Offering a superb 8 x 10 black and white photograph of Martin Luther King, Jr. and a number of his supporters, including Stokely Carmichael – taken and autographed by the famed African American photographer Ernest C. Withers of Memphis, TN. The photograph also has two back stamps by Withers on the verso. Withers was not only a great photographer who recorded Civil Rights history up close, he was also an FBI informant.
In fairness to Withers, he may have felt compelled to agree to serve the FBI, as agents could be quite forceful in their requests and he was an African American. At the time, African Americans didn’t universally enjoy the right to vote.
It difficult to say for certain what event this photograph represented, but it could have been James Meredith’s March Against Fear in Memphis. In 1962, Meredith became the first African American student at the University of Mississippi. In 1966, Meredith challenged America’s social system of poverty and racial segregation by vowing to walk alone from Memphis to Jackson, Mississippi. Meredith was shot on the second day of his journey. He survived but King, Stokely Carmichael and Floyd McKissick, among others, vowed to continue the Meredith’s march and are seen in this photograph.
While we’re not completely certain of the identities of all those in the photograph, to the best of our ability and agreement of others, we believe those clockwise behind Dr. King are Floyd McKissick, Robert Green, Stokely Carmichael and Bernard Scott Lee.
Floyd McKissick became the first African American student at the University of North Carolina. In 1966, he became the leader of the Congress of Racial Equality (CORE). A supporter of Black Power, he turned CORE into a more radical movement. He endorsed Richard Nixon for president in 1968 and the federal government under President Nixon supported McKissick’s Soul City, a planned community in North Carolina.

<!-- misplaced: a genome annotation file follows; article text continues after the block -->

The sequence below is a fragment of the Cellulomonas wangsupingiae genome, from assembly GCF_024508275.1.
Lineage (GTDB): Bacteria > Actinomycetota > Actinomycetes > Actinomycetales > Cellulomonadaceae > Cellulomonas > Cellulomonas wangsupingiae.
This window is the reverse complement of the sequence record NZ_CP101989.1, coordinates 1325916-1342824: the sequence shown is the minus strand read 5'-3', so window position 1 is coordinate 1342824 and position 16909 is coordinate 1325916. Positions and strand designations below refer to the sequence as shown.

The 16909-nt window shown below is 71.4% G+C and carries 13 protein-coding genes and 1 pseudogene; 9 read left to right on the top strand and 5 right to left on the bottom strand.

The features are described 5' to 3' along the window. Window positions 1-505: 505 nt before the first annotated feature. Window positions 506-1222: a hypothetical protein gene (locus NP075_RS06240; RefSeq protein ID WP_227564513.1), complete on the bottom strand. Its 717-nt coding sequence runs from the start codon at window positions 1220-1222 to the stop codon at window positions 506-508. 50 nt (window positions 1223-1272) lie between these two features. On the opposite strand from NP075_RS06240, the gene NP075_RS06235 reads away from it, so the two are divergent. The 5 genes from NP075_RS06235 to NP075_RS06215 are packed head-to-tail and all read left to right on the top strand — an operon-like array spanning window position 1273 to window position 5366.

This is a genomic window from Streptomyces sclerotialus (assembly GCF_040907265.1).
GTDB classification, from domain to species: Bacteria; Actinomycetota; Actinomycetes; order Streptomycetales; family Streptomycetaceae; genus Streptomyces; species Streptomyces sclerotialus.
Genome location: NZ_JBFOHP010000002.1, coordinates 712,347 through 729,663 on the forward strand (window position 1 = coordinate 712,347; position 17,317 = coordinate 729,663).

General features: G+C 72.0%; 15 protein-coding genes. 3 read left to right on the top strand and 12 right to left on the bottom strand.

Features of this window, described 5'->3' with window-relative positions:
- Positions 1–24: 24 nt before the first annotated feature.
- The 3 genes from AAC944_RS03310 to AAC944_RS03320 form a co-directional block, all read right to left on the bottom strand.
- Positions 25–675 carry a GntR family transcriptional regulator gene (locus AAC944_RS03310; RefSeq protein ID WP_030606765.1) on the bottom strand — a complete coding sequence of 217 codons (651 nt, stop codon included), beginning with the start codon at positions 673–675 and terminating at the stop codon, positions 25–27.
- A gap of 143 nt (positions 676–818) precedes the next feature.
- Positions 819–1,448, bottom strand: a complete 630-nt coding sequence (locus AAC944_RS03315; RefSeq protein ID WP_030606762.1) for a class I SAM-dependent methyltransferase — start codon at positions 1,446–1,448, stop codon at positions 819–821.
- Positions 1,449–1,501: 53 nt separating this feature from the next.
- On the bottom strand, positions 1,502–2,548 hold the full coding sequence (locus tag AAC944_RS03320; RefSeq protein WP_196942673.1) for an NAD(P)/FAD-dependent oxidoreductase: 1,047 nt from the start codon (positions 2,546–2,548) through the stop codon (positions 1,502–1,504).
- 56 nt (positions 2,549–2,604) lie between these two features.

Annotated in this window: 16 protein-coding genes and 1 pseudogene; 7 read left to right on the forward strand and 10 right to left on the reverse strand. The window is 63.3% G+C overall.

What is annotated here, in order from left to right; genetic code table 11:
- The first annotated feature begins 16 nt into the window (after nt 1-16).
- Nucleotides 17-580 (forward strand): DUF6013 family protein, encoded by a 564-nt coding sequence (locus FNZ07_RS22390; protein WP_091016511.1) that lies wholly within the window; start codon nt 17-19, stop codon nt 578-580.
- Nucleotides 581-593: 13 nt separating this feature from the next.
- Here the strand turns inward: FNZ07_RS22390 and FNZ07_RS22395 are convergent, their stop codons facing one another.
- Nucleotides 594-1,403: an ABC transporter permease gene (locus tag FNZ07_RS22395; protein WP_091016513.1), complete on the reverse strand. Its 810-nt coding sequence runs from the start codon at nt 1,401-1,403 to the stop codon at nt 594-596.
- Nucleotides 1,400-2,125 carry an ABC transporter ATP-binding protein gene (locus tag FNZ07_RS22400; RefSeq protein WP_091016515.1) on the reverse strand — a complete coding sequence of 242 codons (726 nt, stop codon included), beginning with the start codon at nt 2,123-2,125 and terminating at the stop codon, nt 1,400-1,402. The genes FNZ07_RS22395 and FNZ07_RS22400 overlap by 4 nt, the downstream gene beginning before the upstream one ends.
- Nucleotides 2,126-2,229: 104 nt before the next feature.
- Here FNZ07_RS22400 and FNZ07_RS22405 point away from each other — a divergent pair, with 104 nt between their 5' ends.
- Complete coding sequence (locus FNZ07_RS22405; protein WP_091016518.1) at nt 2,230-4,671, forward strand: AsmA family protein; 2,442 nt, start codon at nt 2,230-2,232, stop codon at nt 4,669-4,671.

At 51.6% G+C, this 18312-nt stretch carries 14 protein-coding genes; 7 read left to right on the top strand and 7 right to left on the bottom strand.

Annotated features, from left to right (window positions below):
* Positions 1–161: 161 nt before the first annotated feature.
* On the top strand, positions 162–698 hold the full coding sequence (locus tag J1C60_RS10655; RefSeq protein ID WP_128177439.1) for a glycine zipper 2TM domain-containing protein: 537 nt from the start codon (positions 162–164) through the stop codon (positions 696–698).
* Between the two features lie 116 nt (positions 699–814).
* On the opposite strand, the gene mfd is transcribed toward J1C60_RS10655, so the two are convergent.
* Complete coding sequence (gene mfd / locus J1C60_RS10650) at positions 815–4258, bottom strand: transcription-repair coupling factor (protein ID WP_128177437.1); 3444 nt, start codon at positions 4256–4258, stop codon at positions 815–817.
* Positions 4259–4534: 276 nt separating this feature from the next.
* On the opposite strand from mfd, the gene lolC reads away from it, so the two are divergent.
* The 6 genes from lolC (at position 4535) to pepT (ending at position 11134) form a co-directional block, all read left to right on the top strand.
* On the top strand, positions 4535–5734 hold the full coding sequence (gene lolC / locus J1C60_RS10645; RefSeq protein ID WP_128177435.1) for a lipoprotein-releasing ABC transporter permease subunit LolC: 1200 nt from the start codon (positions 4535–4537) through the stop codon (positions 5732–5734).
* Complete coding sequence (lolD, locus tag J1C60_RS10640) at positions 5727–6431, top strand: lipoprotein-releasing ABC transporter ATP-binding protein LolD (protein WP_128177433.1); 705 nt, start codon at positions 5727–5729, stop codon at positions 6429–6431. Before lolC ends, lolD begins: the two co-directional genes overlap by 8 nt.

Robert Green was a civil rights pioneer and a close friend and colleague of Dr. King’s. He served as the education director of the Southern Christian Leadership Conference from 1965-1967 and as a consultant for many of the nation’s largest school districts. He was also known as an expert on education, urban development and issues relating to diversity. When realtors tried to prevent Dr. Green from buying a home in East Lansing, Michigan, despite a U.S. Supreme Court decision ending restrictive housing, Dr. Green filed a complaint with the Michigan Civil Rights Commission, which led the commission to order a local realty company to sell to him.
Stokely Carmichael originated the Black nationalism rallying slogan “Black power.” Born in Trinidad, he immigrated to New York City in 1952. While attending Howard University, he joined the Student Nonviolent Coordinating Committee and was jailed for his work with Freedom Riders. He spent time with and supported Dr. King’s non-violent philosophy but later moved away from it to self-defense.
Bernard Scott Lee was a student leader who became Dr. King’s personal assistant and traveling companion throughout the 1960s. Lee defended King from pushy reporters, shepherding him to engagements and providing a sounding board for new ideas.
Two small border tears at the bottom and right margins. Several creases along the edges. A few stray ink spots, which may have been in the developing wash. Still, a phenomenal example of Civil Rights history, not only featuring Dr. King as the leader of the movement, but some of his major supporters at the time and signed by Ernest C. Withers in the lower right corner.
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